Gum graft - help me comparison-shop periodontists and not freak out
May 13, 2019 12:31 PM   Subscribe

Does anyone have experience getting a gum graft in NYC? Anyone have recommendations for NYC periodontists I could get a second opinion from? How common/necessary even are gum grafts? Anyone have experience getting them? If the graft is from a donor, do they ever get rejected by the host, and what happens then?

My too-ritzy dentist on Central Park West insists I need a gum graft for receding gums on my lower teeth. He referred me to Dr. Toffler, a periodontist whose gentleness I really loved, but again, he's a Central-Park-adjacent dentist and the price he quoted was a lot. My insurance was only going to cover about 1/5 of it.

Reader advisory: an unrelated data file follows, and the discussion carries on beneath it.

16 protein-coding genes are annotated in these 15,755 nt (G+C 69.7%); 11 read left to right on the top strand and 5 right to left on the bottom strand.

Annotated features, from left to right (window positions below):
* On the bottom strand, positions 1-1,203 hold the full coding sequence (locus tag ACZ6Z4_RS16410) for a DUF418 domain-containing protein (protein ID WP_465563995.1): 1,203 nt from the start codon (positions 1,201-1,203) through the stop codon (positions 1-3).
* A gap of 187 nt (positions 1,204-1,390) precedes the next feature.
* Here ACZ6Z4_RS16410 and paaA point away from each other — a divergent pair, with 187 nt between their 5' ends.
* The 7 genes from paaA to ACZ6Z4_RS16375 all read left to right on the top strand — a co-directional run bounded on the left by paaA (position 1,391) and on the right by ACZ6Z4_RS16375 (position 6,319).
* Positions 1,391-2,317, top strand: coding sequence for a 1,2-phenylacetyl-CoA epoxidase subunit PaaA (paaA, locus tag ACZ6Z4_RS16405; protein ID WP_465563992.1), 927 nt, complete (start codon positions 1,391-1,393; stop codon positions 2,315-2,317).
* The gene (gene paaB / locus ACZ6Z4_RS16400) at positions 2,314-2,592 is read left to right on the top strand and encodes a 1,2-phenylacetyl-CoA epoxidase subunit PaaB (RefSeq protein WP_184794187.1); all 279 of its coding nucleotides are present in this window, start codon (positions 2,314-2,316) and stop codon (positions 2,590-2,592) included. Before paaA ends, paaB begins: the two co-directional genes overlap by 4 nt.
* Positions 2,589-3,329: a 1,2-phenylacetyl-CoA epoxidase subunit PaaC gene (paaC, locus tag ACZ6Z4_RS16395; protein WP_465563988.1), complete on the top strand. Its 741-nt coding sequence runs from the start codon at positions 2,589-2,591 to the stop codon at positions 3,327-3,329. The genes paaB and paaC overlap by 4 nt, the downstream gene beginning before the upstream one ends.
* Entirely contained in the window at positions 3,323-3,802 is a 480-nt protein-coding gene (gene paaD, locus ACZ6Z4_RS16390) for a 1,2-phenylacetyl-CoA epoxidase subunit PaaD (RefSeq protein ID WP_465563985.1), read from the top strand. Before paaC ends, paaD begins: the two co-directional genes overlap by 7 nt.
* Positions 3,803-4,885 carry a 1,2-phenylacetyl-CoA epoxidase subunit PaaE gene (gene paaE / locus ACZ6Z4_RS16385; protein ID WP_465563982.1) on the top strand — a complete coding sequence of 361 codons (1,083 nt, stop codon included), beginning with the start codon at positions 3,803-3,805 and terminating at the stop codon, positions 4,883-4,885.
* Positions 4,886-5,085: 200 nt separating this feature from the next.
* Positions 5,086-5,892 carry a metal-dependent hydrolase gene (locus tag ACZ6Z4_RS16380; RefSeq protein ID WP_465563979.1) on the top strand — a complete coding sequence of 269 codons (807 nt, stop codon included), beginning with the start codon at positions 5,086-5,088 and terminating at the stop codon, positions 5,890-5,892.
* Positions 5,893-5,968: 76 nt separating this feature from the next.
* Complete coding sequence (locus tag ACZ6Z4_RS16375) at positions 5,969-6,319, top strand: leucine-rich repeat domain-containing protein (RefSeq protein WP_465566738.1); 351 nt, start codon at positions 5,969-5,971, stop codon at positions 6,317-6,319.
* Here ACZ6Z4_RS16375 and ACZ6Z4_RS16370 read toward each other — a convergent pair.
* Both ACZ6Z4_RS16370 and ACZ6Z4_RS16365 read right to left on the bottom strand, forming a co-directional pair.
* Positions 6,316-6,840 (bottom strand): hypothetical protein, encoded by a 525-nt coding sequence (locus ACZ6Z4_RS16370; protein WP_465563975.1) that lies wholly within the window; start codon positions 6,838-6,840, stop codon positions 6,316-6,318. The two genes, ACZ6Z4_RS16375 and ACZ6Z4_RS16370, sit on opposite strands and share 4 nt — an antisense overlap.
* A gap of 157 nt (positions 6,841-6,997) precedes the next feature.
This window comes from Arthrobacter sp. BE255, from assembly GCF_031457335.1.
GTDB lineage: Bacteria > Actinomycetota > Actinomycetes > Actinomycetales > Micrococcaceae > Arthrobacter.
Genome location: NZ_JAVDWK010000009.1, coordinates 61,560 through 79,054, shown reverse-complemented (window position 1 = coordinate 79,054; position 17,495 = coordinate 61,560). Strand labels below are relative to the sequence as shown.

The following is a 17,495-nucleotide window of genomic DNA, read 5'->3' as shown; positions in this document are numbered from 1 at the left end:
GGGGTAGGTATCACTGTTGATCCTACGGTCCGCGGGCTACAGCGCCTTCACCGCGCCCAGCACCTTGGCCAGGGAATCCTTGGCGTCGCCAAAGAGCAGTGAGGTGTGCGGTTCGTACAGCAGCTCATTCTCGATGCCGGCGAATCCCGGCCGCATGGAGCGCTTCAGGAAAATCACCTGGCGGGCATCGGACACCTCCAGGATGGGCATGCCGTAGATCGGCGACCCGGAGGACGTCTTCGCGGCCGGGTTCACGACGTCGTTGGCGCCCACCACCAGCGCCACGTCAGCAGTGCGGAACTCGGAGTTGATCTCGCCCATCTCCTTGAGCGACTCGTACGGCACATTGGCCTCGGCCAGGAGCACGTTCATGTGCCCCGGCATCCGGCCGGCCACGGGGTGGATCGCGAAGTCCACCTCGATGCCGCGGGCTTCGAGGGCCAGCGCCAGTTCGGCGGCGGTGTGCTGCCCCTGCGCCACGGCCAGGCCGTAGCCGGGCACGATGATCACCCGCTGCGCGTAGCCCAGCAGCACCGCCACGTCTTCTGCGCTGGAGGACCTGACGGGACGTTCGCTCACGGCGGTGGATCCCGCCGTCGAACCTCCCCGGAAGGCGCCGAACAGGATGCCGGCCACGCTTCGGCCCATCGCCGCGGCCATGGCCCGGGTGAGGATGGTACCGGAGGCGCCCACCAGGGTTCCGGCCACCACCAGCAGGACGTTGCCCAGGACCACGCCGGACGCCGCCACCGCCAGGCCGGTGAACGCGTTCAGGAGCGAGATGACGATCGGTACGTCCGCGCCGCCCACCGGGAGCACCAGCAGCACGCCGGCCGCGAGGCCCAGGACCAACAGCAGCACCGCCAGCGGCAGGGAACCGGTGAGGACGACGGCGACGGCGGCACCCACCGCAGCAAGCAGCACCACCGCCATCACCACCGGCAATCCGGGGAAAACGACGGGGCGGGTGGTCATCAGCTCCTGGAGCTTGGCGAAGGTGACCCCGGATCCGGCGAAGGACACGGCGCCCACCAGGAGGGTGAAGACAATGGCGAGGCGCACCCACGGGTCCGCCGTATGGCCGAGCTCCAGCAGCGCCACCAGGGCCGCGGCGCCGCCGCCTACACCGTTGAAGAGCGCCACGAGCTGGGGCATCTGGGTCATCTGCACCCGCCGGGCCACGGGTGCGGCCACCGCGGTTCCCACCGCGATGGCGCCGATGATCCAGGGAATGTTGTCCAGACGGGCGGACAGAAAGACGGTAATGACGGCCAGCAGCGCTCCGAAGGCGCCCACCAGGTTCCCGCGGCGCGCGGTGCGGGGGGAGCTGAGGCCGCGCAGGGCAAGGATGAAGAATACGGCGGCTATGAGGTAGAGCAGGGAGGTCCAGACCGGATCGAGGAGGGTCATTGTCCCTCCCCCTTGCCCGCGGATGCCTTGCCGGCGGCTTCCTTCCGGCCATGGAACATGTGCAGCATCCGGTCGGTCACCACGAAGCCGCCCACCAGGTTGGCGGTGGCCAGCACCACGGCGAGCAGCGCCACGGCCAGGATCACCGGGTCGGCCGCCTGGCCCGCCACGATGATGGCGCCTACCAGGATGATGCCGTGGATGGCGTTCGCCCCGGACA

I've scanned the back archives of Ask and found this. I'm wondering if anyone has gum-graft-specific information about those providers, either positive or negative. Or anyone else to recommend.

p.s. also WHAT IS UP with dentists straight-up saying "cadaver tissue" when they're talking about what they're going to sew onto your face, don't they get some kind of marketing training in dental school?! please, just say "donor tissue"!
posted by Oda_a_los_calcetines to Health & Fitness (9 answers total) 3 users marked this as a favorite
I have had a gum graft, as have several members of my family. In all cases, the graft was from patient, to the same patient. In my instance, they took gum tissue from the roof of my mouth, and attached it to the gums around my teeth that were getting kind of thin.